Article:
Error handling in C has always been a pain. Most small projects have a simple return based error handling solution. For example,

#include <stdlib.h>
#include <stdio.h>
#include <stdbool.h>

bool isEven(int i) {
    return i % 2 == 0;
}

int main() {
    int x = 3;
    if (!isEven(x)) {
        printf("[ERROR]: %d is not even!\n", x);
        return EXIT_FAILURE;
    }

    return EXIT_SUCCESS;
}

Our ‘error’ in this case is that our variable x is odd. While this solution works very well for smaller projects, this can create problems down the road. For example,

#include <stdlib.h>
#include <stdio.h>
#include <stdbool.h>

bool isEven(int i) {
    return i % 2 == 0;
}

int *allocEvenInt(int i) {
    int *buf;
    
    /* passed integer isn't even! */
    if (!isEven(i))
        return NULL;

    /* we failed to allocate! */
    if (buf == NULL)
        return NULL;

    *buf = i;
    return buf;
}

int main() {
    int *buf = allocEvenInt(3);

    if (buf == NULL) {
        printf("[ERROR]: Couldn't create even integer on heap!\n");
        return EXIT_FAILURE;
    }

    free(buf);
    return EXIT_SUCCESS;
}

Now we have a problem, when allocEvenInt() returns NULL, it could be because the integer wasn’t even or it could be that malloc() failed. This ambiguity isn’t very important for this simple program, but you can see how this could become a problem in the future for larger codebases. So what’s the solution?

longjmp/setjmp magic

Luckily for us, this issue has been solved a long time ago. longjmp/setjmp allows you to reset your stack, jumping back to a pre-error environment. Let’s rewrite our second example using longjmp/setjmp.

#include <stdlib.h>
#include <stdio.h>
#include <stdbool.h>
#include <setjmp.h>

enum {
    ERROR_MALLOC = 1,
    ERROR_NOTEVEN
};

jmp_buf errorHandler;

bool isEven(int i) {
    return i % 2 == 0;
}

int *allocEvenInt(int i) {
    int *buf;
    
    /* passed integer isn't even! */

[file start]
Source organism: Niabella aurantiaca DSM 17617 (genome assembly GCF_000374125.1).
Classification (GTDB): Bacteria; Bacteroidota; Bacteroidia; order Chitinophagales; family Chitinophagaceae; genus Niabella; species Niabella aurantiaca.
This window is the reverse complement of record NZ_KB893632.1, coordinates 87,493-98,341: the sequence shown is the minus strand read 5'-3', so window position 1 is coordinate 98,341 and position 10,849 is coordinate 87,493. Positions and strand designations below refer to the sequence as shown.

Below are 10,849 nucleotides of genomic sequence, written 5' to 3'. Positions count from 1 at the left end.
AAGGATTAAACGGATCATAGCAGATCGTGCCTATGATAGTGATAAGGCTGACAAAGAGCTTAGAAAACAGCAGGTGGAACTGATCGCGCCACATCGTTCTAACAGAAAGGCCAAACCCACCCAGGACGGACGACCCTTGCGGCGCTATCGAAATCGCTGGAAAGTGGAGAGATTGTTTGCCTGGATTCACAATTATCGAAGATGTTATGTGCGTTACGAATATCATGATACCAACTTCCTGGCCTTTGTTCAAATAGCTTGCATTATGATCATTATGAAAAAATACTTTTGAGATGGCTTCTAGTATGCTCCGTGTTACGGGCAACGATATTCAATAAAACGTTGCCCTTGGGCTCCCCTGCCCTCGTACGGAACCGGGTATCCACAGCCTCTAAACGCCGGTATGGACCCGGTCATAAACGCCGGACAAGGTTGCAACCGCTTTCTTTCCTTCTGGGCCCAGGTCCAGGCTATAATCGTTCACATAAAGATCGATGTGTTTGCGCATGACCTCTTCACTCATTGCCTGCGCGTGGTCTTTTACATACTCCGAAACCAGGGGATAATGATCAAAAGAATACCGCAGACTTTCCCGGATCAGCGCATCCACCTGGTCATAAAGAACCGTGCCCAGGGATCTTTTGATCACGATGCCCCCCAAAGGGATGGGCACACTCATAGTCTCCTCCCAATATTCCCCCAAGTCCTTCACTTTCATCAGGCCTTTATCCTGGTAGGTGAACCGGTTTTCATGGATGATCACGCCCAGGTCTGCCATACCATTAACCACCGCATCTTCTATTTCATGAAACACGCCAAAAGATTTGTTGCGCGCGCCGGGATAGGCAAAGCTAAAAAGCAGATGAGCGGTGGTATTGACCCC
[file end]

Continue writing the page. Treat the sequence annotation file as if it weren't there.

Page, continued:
if (!isEven(i))
        longjmp(errorHandler, ERROR_NOTEVEN);

    /* we failed to allocate! */
    if (buf == NULL)
        longjmp(errorHandler, ERROR_MALLOC);

    *buf = i;
    return buf;
}

int main() {
    int errCode;
    int *buf;

    if ((errCode = setjmp(errorHandler)) == 0) {
        buf = allocEvenInt(3);
    } else { /* an error was thrown! */
        printf("[ERROR]: ");

        switch (errCode) {
            case ERROR_MALLOC: printf("Malloc failed!\n"); break;
            case ERROR_NOTEVEN: printf("Integer is not even!\n"); break;
            default: break;
        }

        return EXIT_FAILURE;
    }

    free(buf);
    return EXIT_SUCCESS;
}

While this does work, we can definitely do better. Let’s move the printf for error reporting into the function, and add some macro magic.

#include <stdlib.h>
#include <stdio.h>
#include <stdbool.h>
#include <setjmp.h>

enum {
    ERROR_MALLOC = 1,
    ERROR_NOTEVEN
};

jmp_buf errorHandler;

#define __STRINGIZE(x) __STRINGIZE2(x)
#define __STRINGIZE2(x) #x
#define __LINE_STRING__ __STRINGIZE(__LINE__)

#define SIMPLE_ERROR(err, str) do { \
    fprintf(stderr, __FILE__ ":" __LINE_STRING__  " [ERROR]: " __VA_ARGS__); \
    longjmp(errorHandler, err); \
} while(0);

bool isEven(int i) {
    return i % 2 == 0;
}

int *allocEvenInt(int i) {
    int *buf;
    
    /* passed integer isn't even! */
    if (!isEven(i))
        SIMPLE_ERROR(ERROR_NOTEVEN, "%d is not even!\n", i);

    /* we failed to allocate! */
    if (buf == NULL)
        SIMPLE_ERROR(ERROR_MALLOC, "Malloc failed!\n");

    *buf = i;
    return buf;
}

int main() {
    int errCode;
    int *buf;

    if ((errCode = setjmp(errorHandler)) == 0) {
        buf = allocEvenInt(3);
    } else { /* an error was thrown! */
        /* we can do whatever with the error code here */
        return EXIT_FAILURE;
    }

    free(buf);
    return EXIT_SUCCESS;
}

Thats a lot better. I took this basic idea and wrote a tiny macro header file for using this, including try/catch blocks.

// helloworld.c
#include <stdio.h>
#include "serror.h"

void try() {
    puts("lo ");
    SIMPLE_ERROR(1, "Wor");
    puts("never called\n");
}

int main() {
    int errCode;
    SIMPLE_TRY(errCode)
        puts("Hel");
        try();
    SIMPLE_CATCH
        puts("ld!");
    SIMPLE_TRYEND

    SIMPLE_ERROR(1, "\n");

    puts("never called\n");
    return 0;
}
Example output.